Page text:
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Charging a Li–O2 battery using a redox mediator

Nature Chemistry volume 5, pages 489494 (2013) | Download Citation

Abstract

The non-aqueous Li–air (O2) battery is receiving intense interest because its theoretical specific energy exceeds that of Li-ion batteries. Recharging the Li–O2 battery depends on oxidizing solid lithium peroxide (Li2O2), which is formed on discharge within the porous cathode. However, transporting charge between Li2O2 particles and the solid electrode surface is at best very difficult and leads to voltage polarization on charging, even at modest rates. This is a significant problem facing the non-aqueous Li–O2 battery. Here we show that incorporation of a redox mediator, tetrathiafulvalene (TTF), enables recharging at rates that are impossible for the cell in the absence of the mediator. On charging, TTF is oxidized to TTF+ at the cathode surface; TTF+ in turn oxidizes the solid Li2O2, which results in the regeneration of TTF. The mediator acts as an electron–hole transfer agent that permits efficient oxidation of solid Li2O2. The cell with the mediator demonstrated 100 charge/discharge cycles.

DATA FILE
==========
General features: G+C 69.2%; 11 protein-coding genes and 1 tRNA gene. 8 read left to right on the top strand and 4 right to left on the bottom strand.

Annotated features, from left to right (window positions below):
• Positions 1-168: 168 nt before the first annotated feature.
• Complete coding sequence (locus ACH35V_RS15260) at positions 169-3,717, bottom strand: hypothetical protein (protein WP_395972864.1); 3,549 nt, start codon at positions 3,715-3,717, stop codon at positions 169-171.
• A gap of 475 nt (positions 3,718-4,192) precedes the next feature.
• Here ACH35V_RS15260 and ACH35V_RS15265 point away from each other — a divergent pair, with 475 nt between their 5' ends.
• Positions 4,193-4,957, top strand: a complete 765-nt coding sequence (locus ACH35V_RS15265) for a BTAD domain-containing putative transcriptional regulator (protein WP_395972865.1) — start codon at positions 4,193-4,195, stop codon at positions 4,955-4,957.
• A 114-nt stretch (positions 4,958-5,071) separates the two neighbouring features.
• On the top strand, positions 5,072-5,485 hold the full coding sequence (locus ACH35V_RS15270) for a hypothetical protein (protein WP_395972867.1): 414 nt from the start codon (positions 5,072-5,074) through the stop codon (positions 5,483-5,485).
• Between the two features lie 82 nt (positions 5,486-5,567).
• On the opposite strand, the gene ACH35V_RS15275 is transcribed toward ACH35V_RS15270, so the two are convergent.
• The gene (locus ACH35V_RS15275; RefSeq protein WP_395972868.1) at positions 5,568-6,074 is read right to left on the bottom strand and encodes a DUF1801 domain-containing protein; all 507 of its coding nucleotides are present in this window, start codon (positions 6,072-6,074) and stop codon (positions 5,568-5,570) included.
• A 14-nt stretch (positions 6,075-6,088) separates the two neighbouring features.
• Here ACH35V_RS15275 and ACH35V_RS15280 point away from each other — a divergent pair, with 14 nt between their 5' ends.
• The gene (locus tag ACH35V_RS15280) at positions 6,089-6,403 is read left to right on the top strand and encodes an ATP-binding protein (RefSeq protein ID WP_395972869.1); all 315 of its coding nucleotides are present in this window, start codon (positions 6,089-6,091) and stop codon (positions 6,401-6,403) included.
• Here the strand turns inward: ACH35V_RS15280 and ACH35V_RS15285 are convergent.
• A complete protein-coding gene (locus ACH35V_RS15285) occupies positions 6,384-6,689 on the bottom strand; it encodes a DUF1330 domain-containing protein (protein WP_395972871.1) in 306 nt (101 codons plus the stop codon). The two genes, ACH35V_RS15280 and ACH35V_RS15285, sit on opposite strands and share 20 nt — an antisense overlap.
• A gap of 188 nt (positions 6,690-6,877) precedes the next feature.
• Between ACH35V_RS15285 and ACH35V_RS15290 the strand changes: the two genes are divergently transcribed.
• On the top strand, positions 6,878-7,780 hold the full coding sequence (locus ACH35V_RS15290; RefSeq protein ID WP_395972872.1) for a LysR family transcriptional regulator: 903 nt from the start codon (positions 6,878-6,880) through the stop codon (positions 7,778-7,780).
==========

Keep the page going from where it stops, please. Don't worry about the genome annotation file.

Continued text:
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Acknowledgements

P.G.B. is indebted to the Engineering and Physical Sciences Research Council, including Supergen, for financial support. The authors thank K. Dholaki, C. Thomson and P. Ashok for assistance with the SERS equipment.

Author information

Author notes

    • Stefan A. Freunberger
    • , Zhangquan Peng
    •  & Olivier Fontaine

    Present address: Institute for Chemistry and Technology of Materials, Graz University of Technology, Stremayrgasse 9, 8010 Graz, Austria (S.A.F), State Key Laboratory of Electroanalytical Chemistry, Changchun Institute of Applied Chemistry, Chinese Academy of Sciences, 5625 Renmin Street, 130022 Changchun, China (Z.P.), Institut Charles Gerhardt Montpellier, UMR 5253, Equipe Chimie Moléculaire et organisation du Solide, Université Montpellier 2, CC 1700, Place Eugène Bataillon 34095 Montpellier Cedex 5, France (O.F.)

    • Yuhui Chen
    •  & Stefan A. Freunberger

    These authors contributed equally to this work

Affiliations

  1. School of Chemistry, EastChem, University of St Andrews, North Haugh, St Andrews, Fife KY16 9ST, UK

    • Yuhui Chen
    • , Stefan A. Freunberger
    • , Zhangquan Peng
    • , Olivier Fontaine
    •  & Peter G. Bruce

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Contributions

Y.C. and S.A.F. contributed equally to this work and carried out the experiments. Y.C. and Z.P. measured SERS. P.G.B. wrote the manuscript. All authors contributed to the discussion and interpretation of the results.

Competing interests

The authors declare no competing financial interests.

Corresponding author

Correspondence to Peter G. Bruce.

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DOI

https://doi.org/10.1038/nchem.1646

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